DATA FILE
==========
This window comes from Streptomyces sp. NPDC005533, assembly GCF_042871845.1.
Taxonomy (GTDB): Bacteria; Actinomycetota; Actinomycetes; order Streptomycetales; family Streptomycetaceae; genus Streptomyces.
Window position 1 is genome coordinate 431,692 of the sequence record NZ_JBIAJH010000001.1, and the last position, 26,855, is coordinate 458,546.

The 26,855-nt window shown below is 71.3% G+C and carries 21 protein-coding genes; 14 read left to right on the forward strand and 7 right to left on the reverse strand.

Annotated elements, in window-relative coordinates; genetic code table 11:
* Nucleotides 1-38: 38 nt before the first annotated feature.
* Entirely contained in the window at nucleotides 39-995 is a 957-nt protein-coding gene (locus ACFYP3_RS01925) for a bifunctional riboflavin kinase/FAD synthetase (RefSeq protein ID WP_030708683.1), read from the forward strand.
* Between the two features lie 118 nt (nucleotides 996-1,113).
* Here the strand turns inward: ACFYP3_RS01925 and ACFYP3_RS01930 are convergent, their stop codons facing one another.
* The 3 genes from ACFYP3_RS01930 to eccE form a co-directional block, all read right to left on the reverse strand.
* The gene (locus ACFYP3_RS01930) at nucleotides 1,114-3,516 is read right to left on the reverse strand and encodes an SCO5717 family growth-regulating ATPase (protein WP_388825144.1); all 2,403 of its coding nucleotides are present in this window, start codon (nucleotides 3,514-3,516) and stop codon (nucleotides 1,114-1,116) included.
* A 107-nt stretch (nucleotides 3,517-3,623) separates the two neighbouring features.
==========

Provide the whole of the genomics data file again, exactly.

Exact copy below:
This window comes from Streptomyces sp. NPDC005533, assembly GCF_042871845.1.
Taxonomy (GTDB): Bacteria; Actinomycetota; Actinomycetes; order Streptomycetales; family Streptomycetaceae; genus Streptomyces.
Window position 1 is genome coordinate 431,692 of the sequence record NZ_JBIAJH010000001.1, and the last position, 26,855, is coordinate 458,546.

The 26,855-nt window shown below is 71.3% G+C and carries 21 protein-coding genes; 14 read left to right on the forward strand and 7 right to left on the reverse strand.

Annotated elements, in window-relative coordinates; genetic code table 11:
* Nucleotides 1-38: 38 nt before the first annotated feature.
* Entirely contained in the window at nucleotides 39-995 is a 957-nt protein-coding gene (locus ACFYP3_RS01925) for a bifunctional riboflavin kinase/FAD synthetase (RefSeq protein ID WP_030708683.1), read from the forward strand.
* Between the two features lie 118 nt (nucleotides 996-1,113).
* Here the strand turns inward: ACFYP3_RS01925 and ACFYP3_RS01930 are convergent, their stop codons facing one another.
* The 3 genes from ACFYP3_RS01930 to eccE form a co-directional block, all read right to left on the reverse strand.
* The gene (locus ACFYP3_RS01930) at nucleotides 1,114-3,516 is read right to left on the reverse strand and encodes an SCO5717 family growth-regulating ATPase (protein WP_388825144.1); all 2,403 of its coding nucleotides are present in this window, start codon (nucleotides 3,514-3,516) and stop codon (nucleotides 1,114-1,116) included.
* A 107-nt stretch (nucleotides 3,517-3,623) separates the two neighbouring features.